Yale, Tuck and Booth: The Next Leg of My Pre-MBA Research

by MBA Over 30 on

So, now that the 2012-13 MBA application season has been kicked off with Harvard Business School’s new application this week, I’m taking the next step in finalizing the programs that I will apply to sometime between Rounds 1 and 2.

I’ve recently added three additional programs to my target list, which includes Harvard, Stanford, Wharton, Kellogg, MIT Sloan, and Berkeley Haas, bringing my total to nine. Will I apply to all of them? It’s possible, but I doubt it. And even if I apply, I may or may not finish the process for all of them; it will depend on what news I get from whom, when, and in what order.

I tend to make some of my better decisions as the result of rigorous side-by-side comparison. That keeps me from oscillating back and forth. Once I’ve scratched someone off the list, that’s pretty much it. I also do not plan on adding any additional schools after these final 3. So, let’s get right into who they are and why I’m looking into their programs.

YALE SCHOOL OF MANAGEMENT

I really like the social entrepreneurship bent of the Yale SOM. I’m also quite impressed with their new facility scheduled to open during the same year that I plan to matriculate ( into someone’s program; not necessarily Yale’s).

Ok, so I have a confession to make: I’m a facilities ho–but I have a pretty darn good reason for it. IMO, the care that a program puts behind its facilities is a sign of how much the program is valued by the school–not the actual program–but the umbrella university that said program falls under.

Shoddy facilities are a sign of either: 1) a larger university that does not prioritize that particular program/school 2) a broke university that doesn’t have the funds to do more 3) both. All of the above are deal breakers for me. Besides, when you consider the size of the financial investment that an MBA program requires, everywhere that I look should put a big smile on my face; Harvard, Stanford and Booth (we’ll get to them later) are all programs who easily meet (if not exceed) muster on that criterion.

The weak spot with Yale seems to be its network. Being that it is a relatively new school (with a small class size to boot), it has not yet had the opportunity to build a Wharton-like alumni network (or even a Dartmouth-like network). However, I think Yale may be a smart long-term play. They are attached to an undergrad institution that is Harvard College’s #1 rival. That means tremendous resources, a commitment to excellence and tons of experience in building a well-respected, prestige program.

DARTMOUTH TUCK

The quality of the program at Dartmouth Tuck is a no-brainer. I’ve spent quite a bit of personal time swooning over their videos, listening to their faculty talk about their accessibility and high level of commitment to the students. I like their emphasis on rigor and taking action–especially form an entrepreneurial standpoint. Tuck also passes my new litmus test with flying colors–the same test that had me to pull the plug on other programs. And of course there’s that legendary Tuck alumni network that I’ve heard so much about. The good stuff just keeps on coming when it comes to Tuck.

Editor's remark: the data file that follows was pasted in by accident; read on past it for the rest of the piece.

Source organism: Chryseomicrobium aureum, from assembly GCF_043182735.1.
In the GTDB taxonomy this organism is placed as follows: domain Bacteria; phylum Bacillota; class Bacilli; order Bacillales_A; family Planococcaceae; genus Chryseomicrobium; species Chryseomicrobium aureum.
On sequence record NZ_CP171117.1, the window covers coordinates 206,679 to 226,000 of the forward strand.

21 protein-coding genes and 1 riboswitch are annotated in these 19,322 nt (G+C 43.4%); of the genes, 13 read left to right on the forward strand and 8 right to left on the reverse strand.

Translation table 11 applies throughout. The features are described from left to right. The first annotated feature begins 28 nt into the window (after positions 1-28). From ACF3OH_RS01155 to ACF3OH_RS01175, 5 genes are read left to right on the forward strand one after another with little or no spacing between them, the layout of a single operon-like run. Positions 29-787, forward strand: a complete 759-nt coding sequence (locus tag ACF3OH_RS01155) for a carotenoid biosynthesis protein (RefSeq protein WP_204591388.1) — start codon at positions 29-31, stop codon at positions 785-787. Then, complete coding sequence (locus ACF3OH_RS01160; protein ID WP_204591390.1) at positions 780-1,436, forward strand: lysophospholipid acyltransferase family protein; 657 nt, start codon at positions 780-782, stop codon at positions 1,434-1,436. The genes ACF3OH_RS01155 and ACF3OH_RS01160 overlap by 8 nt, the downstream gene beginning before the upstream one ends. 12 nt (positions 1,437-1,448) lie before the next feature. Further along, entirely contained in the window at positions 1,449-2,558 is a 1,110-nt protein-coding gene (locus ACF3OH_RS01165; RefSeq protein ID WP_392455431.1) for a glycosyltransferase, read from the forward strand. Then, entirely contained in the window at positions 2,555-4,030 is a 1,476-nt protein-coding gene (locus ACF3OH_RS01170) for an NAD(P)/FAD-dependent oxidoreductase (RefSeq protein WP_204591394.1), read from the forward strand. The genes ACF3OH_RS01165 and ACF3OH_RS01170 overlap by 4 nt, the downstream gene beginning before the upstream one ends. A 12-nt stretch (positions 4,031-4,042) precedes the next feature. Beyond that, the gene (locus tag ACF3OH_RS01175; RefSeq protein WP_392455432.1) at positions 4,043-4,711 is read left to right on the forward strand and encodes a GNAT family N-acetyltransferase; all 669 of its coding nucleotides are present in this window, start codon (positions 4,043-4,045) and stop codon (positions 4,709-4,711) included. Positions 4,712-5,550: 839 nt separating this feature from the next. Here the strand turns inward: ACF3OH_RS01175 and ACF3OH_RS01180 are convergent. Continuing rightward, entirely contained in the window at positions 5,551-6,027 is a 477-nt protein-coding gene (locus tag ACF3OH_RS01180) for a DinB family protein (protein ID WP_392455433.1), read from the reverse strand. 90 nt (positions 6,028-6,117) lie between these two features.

With so many things to love about Tuck, there is just one major aspect of its total package that I will need to give some serious thought to–Hanover; New Hampshire, that is. The small rural town that is not only home to Dartmouth but over 2 hours from any remotely metropolitan area (at least Yale students can hop on a train and be in New York in an hour).

Don’t get me wrong–I love the outdoors. Skiing, snowboarding, running and biking are all things that I enjoy a great deal. Still, I have been spoiled for over a decade on the amenities of a major city.

I’m so accustomed to LA at this point that even when I visit major cities like Indianapolis or Charlotte, they still seem small to me. However, that doesn’t mean that Tuck is out; they’re quite in at this point, actually. It’s just something that I really need to think about. It may also require a first hand visit for me to really get a feel for whether or not it is something I can do.

CHICAGO BOOTH

Two different readers of mine (both Booth students) ended up suggesting that I take a serious look at this school within 48-72 hours of each other. After performing my own research I found that Booth is putting a tremendous amount of resources into future entrepreneurs; oh, and they have a bad ass facility as well.

Entrepreneurship is currently the second largest concentration in this program. Booth is now being compared to schools like MIT and Stanford when the subject start ups comes up; impressive.

Though the jury is out (and for a long deliberation, at that) on all 3 of these institutions, I really like what I’ve seen thus far from each of them.

MBAOver30 offers the perspective of a 30-something, California-based entrepreneur who is applying to Harvard, Stanford, Wharton, MIT, Northwestern, Berkeley, UCLA and the University of Southern California. He hopes to gain acceptance to the Class of 2015 and blogs at MBAOver30.

Previous posts on Poets&Quants:

How I Totally Overestimated The MBA Admissions Process

Musings on MBA Failophobia

Letting Go Of An MBA Safety School

When A Campus Visit Turns Off An MBA Applicant

  • Guest2

    Have you considered Duke University, The Fuqua School of Business?  I suppose I’m biased (as I’ll be class of 2014), but I’ll be 31 when I start this fall and I’ve been very impressed by the folks that I’ve met at Fuqua…I also couldn’t be more proad to be a Blue Devil!  Good luck!

  • Guest2

    *proud.

  • fjord

    Fuqua is also pouring a great deal of money into entrepreneurship.

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